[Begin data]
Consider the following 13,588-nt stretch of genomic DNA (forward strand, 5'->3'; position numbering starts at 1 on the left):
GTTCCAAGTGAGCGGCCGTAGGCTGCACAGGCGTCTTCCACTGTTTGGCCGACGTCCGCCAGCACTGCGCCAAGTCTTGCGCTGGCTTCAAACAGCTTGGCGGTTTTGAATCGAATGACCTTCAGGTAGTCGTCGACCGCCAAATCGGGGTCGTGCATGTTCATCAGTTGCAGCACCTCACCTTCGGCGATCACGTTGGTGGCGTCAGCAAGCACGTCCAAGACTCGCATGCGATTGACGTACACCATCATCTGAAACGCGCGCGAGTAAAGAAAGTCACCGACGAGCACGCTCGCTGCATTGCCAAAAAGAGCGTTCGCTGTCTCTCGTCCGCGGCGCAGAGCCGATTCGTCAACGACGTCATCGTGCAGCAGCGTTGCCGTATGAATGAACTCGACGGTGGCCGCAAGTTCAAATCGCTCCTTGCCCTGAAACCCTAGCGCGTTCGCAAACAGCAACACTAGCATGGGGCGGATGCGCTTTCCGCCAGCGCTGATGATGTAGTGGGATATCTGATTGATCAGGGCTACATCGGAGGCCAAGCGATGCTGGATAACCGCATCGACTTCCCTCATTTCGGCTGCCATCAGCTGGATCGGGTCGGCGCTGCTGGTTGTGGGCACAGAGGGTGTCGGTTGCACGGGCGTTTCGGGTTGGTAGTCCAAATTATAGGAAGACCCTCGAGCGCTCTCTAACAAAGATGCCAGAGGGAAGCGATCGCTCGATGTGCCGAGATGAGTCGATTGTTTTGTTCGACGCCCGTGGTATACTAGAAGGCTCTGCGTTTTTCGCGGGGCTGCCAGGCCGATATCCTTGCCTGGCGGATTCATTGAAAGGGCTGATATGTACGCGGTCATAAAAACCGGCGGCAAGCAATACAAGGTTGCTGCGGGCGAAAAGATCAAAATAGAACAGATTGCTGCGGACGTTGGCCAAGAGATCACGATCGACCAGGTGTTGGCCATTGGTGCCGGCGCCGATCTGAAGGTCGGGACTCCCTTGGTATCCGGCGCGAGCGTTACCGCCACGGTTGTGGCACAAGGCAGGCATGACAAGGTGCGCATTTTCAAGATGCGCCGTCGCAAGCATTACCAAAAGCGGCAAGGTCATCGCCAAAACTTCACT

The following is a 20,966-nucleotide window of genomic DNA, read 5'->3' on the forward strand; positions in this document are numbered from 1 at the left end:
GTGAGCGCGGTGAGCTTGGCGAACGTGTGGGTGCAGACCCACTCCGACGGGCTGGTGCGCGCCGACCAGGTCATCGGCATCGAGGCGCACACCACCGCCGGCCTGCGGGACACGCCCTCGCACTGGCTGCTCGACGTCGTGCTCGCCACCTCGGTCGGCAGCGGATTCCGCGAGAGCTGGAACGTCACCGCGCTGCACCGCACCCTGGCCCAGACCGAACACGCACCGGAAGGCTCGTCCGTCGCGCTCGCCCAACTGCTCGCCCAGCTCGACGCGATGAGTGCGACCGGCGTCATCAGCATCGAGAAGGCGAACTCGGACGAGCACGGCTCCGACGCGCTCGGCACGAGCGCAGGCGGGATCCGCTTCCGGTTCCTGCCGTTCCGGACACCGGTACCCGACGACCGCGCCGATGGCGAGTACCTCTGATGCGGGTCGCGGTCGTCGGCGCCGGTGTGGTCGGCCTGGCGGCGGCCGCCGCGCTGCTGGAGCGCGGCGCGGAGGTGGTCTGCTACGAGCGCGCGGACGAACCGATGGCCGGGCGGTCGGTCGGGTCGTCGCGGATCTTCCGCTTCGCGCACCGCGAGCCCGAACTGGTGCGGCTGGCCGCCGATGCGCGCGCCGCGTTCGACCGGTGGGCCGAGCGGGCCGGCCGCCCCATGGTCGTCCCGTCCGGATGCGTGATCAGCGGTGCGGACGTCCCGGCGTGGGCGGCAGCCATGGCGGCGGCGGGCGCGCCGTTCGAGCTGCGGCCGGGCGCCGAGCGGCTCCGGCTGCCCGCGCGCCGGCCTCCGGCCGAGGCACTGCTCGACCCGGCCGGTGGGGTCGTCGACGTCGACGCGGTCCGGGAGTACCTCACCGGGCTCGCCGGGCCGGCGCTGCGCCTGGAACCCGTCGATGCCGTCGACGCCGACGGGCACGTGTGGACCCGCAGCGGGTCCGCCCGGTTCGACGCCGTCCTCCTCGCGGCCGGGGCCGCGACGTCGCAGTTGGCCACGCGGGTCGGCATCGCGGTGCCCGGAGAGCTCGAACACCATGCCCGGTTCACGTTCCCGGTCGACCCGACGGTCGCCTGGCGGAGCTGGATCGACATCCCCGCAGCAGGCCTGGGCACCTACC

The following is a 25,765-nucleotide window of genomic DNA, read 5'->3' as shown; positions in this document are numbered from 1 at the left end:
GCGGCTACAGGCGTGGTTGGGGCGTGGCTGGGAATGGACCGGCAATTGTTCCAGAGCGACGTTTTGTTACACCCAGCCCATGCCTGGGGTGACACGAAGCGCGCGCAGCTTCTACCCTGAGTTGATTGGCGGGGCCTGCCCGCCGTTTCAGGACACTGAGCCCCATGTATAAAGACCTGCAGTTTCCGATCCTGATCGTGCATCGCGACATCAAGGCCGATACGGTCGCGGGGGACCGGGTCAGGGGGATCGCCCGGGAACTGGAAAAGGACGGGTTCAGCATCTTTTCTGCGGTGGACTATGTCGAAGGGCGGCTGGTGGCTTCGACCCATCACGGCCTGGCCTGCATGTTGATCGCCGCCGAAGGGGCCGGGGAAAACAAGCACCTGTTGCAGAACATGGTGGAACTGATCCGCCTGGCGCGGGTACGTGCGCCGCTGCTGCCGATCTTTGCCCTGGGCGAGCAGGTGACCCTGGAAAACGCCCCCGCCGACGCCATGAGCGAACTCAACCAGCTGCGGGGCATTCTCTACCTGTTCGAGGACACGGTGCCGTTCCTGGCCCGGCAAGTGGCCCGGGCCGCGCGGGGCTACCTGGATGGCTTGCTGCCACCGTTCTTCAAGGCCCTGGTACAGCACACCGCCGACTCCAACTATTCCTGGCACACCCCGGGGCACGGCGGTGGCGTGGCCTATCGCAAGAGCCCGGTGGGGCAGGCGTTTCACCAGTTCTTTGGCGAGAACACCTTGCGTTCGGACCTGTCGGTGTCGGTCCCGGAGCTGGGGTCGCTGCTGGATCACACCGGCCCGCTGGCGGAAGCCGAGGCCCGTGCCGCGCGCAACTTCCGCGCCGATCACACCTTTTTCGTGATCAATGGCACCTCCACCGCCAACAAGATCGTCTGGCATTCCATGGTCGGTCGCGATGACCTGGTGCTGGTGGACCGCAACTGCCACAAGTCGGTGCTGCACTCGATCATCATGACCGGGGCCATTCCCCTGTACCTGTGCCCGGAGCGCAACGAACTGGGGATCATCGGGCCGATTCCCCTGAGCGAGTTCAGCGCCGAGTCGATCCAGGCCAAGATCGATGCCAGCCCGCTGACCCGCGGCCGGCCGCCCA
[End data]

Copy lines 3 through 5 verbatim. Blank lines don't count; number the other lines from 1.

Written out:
The following is a 20,966-nucleotide window of genomic DNA, read 5'->3' on the forward strand; positions in this document are numbered from 1 at the left end:
GTGAGCGCGGTGAGCTTGGCGAACGTGTGGGTGCAGACCCACTCCGACGGGCTGGTGCGCGCCGACCAGGTCATCGGCATCGAGGCGCACACCACCGCCGGCCTGCGGGACACGCCCTCGCACTGGCTGCTCGACGTCGTGCTCGCCACCTCGGTCGGCAGCGGATTCCGCGAGAGCTGGAACGTCACCGCGCTGCACCGCACCCTGGCCCAGACCGAACACGCACCGGAAGGCTCGTCCGTCGCGCTCGCCCAACTGCTCGCCCAGCTCGACGCGATGAGTGCGACCGGCGTCATCAGCATCGAGAAGGCGAACTCGGACGAGCACGGCTCCGACGCGCTCGGCACGAGCGCAGGCGGGATCCGCTTCCGGTTCCTGCCGTTCCGGACACCGGTACCCGACGACCGCGCCGATGGCGAGTACCTCTGATGCGGGTCGCGGTCGTCGGCGCCGGTGTGGTCGGCCTGGCGGCGGCCGCCGCGCTGCTGGAGCGCGGCGCGGAGGTGGTCTGCTACGAGCGCGCGGACGAACCGATGGCCGGGCGGTCGGTCGGGTCGTCGCGGATCTTCCGCTTCGCGCACCGCGAGCCCGAACTGGTGCGGCTGGCCGCCGATGCGCGCGCCGCGTTCGACCGGTGGGCCGAGCGGGCCGGCCGCCCCATGGTCGTCCCGTCCGGATGCGTGATCAGCGGTGCGGACGTCCCGGCGTGGGCGGCAGCCATGGCGGCGGCGGGCGCGCCGTTCGAGCTGCGGCCGGGCGCCGAGCGGCTCCGGCTGCCCGCGCGCCGGCCTCCGGCCGAGGCACTGCTCGACCCGGCCGGTGGGGTCGTCGACGTCGACGCGGTCCGGGAGTACCTCACCGGGCTCGCCGGGCCGGCGCTGCGCCTGGAACCCGTCGATGCCGTCGACGCCGACGGGCACGTGTGGACCCGCAGCGGGTCCGCCCGGTTCGACGCCGTCCTCCTCGCGGCCGGGGCCGCGACGTCGCAGTTGGCCACGCGGGTCGGCATCGCGGTGCCCGGAGAGCTCGAACACCATGCCCGGTTCACGTTCCCGGTCGACCCGACGGTCGCCTGGCGGAGCTGGATCGACATCCCCGCAGCAGGCCTGGGCACCTACC

The following is a 25,765-nucleotide window of genomic DNA, read 5'->3' as shown; positions in this document are numbered from 1 at the left end: